The biggest learning gain for students at this level of practice was being able to say, “lets try again” when something didn’t work. Most students get very frustrated when their model doesn’t work on the first try. It takes repeated reinforcement of the message – “Its ok! Lets try again. Now what should we change this time to try and make it work?” to develop persistence.

  1. Make and use a model to test a design and to compare the effectiveness of different solutions

  2. Students persist through failing designs and models
  3. Students compare designs through repeated testing, troubleshooting, recording and analyzing results and finally identifying the best.

Students went through all stages of the engineering design process each day while exploring different questions regarding bird flight, beaks, animal locomotion, tree stability and structures etc.

  1. After repeated development and testing, students invent a totally new design based on the characteristics of the best design.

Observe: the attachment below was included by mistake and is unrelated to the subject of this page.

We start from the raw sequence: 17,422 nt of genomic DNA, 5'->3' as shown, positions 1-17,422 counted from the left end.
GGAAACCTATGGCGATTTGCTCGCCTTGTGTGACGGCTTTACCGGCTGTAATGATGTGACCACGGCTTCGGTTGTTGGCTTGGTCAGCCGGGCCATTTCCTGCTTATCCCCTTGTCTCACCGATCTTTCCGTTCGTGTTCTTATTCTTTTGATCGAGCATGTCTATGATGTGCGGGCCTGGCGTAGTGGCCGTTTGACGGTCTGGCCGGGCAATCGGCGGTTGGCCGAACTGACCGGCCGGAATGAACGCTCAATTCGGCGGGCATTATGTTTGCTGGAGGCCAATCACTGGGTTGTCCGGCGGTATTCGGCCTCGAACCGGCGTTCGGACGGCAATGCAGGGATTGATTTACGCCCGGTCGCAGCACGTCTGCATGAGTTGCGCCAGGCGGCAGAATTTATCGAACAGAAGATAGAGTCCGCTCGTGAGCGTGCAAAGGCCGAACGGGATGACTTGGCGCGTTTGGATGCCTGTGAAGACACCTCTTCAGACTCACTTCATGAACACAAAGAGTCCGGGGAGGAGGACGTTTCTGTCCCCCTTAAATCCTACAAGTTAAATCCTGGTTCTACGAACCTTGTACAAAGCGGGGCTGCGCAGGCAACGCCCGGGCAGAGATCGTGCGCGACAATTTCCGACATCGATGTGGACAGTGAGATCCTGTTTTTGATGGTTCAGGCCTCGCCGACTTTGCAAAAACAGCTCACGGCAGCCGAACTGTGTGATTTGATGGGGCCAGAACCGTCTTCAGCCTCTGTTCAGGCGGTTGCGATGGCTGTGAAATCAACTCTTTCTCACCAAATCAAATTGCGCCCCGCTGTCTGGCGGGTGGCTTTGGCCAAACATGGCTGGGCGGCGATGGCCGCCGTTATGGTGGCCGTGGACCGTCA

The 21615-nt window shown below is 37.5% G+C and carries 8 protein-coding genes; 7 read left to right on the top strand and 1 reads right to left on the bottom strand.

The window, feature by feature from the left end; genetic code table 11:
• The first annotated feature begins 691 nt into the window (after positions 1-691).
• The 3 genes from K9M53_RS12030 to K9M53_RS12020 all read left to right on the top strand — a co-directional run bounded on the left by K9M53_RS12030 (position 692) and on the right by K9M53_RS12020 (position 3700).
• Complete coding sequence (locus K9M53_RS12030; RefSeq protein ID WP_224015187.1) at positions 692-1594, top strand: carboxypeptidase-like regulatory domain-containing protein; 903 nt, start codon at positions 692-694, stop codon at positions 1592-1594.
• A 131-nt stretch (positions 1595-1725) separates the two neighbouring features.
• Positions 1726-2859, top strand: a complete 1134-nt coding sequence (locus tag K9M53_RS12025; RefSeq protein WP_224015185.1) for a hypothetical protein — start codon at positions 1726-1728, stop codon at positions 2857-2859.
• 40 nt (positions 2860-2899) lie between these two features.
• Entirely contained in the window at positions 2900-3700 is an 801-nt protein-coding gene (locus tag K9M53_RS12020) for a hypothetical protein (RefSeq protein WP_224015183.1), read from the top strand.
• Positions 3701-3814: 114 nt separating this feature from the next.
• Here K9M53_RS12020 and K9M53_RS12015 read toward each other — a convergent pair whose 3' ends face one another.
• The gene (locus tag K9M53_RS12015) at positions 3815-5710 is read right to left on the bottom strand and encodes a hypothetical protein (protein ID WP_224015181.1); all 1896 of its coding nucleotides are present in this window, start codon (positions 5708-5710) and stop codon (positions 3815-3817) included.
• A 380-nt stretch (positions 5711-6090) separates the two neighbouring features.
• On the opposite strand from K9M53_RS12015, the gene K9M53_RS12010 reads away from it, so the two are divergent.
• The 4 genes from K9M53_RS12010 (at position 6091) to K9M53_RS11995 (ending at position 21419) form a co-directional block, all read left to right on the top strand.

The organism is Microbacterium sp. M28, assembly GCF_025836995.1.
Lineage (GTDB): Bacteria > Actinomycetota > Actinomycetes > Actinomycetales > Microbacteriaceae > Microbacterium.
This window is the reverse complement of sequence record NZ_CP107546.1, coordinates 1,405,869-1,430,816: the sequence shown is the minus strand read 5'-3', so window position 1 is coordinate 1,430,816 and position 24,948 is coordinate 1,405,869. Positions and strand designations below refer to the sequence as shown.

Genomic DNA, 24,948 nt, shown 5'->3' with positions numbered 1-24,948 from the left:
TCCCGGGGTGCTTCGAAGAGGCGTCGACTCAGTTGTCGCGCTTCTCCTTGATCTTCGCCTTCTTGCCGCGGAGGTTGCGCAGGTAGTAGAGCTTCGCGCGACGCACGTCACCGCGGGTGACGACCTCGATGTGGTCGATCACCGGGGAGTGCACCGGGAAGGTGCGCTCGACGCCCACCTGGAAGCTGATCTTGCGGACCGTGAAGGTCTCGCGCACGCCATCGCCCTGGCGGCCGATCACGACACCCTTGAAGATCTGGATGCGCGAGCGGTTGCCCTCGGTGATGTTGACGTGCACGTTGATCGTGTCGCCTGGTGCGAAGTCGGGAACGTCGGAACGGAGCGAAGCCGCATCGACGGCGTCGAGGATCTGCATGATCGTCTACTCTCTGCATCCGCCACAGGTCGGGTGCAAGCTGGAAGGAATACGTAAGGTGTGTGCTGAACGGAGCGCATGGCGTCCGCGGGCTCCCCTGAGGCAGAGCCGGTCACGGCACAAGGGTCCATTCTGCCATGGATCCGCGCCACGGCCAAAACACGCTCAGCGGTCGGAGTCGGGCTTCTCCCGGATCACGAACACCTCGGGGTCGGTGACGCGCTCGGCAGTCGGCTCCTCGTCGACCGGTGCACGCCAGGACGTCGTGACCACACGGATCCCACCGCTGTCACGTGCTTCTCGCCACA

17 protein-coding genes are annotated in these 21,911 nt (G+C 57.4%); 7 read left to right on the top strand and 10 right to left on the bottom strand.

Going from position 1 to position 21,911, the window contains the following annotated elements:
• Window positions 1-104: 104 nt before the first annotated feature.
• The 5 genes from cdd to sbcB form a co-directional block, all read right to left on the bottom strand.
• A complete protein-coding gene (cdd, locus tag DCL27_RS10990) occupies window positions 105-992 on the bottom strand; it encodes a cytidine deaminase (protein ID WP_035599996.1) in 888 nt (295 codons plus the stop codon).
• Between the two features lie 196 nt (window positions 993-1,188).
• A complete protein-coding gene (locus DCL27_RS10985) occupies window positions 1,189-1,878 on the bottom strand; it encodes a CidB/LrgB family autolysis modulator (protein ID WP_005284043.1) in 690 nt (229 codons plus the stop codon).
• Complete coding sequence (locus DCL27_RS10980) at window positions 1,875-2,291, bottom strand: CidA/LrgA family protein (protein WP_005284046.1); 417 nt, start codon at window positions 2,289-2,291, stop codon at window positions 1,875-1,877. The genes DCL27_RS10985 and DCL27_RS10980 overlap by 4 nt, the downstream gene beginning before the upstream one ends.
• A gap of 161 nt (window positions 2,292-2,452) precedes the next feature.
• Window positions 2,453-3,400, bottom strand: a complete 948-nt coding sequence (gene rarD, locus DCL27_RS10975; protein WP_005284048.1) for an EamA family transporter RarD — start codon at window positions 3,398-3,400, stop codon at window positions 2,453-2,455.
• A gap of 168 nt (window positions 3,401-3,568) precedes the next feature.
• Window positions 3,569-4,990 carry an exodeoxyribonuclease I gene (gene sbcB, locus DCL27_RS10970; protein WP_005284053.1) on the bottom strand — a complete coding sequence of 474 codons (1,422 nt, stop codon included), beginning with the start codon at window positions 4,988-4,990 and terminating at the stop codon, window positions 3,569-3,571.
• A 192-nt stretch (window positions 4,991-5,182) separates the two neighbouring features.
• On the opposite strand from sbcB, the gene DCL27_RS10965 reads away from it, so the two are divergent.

The summer camp provided 100 contact hours to students who came for the full 4 weeks.  Due to the young age and lack of similar, prior experiences, the students didn’t get to the Inventor stage. Based on the programs we run at our studios in NYC and LA, we have seen that it takes ~500-700 hours of practice for students to be completely familiar with observing, framing the right investigation questions and persisting through the engineering design process to get to the Inventor level.

How do you teach persistence?

We recently had a chance to do something pretty unusual – have the students work with kits (we usually have the students build/design their models from scratch with no prepared materials). We got the BP A+ for Energy Grant to do the Energy City Project with two 6th grade classrooms. We did a Family Science Course on Renewable Energy and a bunch of in-class sessions on wind turbines and then we bought some Powerhouse kits for students to mess around with. The kits are amazing and you can build a house with a wind turbine, a solar collector, an oil press, an electric car and motor amongst zillion other experiments. We photocopied all the directions for each experiment, separated the components into ziplock bags for each experiment and divided the students into pairs and small groups.